2. Efforts for water quality in Newport Beach have been a landmark compared to most cities and with plenty of push from local NGO’s (never mentioned) like Coastkeeper and Surfrider. This past year Little Corona was posted (County Health) many times, some local joggers say there was a broken pipe up in Buck Gully, shhhh don’t tell anyone, the leak was eventually fixed, the postings went down, well except for the recent one last week. Until San Diego Creek stops using our bay as a flood control system (our bay is the receiving waters, the end of the pipe is the harbor entrance) the bay will suffer and while filtration systems might help, the flow must be diverted.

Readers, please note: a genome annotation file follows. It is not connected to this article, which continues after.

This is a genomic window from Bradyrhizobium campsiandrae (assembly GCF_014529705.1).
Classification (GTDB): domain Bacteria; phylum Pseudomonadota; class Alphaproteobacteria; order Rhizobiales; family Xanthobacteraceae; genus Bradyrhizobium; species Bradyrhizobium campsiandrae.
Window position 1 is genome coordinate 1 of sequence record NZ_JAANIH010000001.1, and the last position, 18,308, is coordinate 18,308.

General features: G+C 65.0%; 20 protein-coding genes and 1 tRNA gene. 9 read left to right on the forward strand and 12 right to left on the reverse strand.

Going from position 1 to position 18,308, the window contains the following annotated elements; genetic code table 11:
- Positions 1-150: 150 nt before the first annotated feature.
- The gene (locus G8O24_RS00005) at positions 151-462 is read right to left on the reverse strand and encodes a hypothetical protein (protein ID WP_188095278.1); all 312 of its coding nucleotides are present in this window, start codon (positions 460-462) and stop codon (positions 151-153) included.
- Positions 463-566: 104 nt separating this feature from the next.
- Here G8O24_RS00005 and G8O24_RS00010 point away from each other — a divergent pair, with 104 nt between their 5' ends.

I personally have figured out a way to change the course of this problem, but it lands on deaf ears, or the old “who’s going to pay for it?” comes up (well the civic center was $150 million). Dredging the entire harbor is needed, but if the reason for the fine toxic sediment continues into the bay, dredging is only a bandaid (There are oxygen and turbidity problems from the runoff). The County and The Irvine Company, and many local environmental groups sugar coat the runoff into the bay. Even eel grass mitigation is a boondoggle for its high failure rate by transplanting, seeding is the best, very economical while grants are a waste of time and tax dollars. There has been a recent discovery of Iodine 131 being found in Crystal Cove State Park on giant kelp, while not toxic to humans, the area is a ASBS which makes any discharge illegal. This is most likely coming from the over-irrigation of Newport Coast, and reclaimed water is on the top of the list for causing this (IRWD doesn’t check for Iodine 131 which can only come from nuclear power plants, hospitals, and water treatment facilities). So while there are great efforts for water quality, we still have a long way to go before water quality objectives are reached for our recreational bay uses.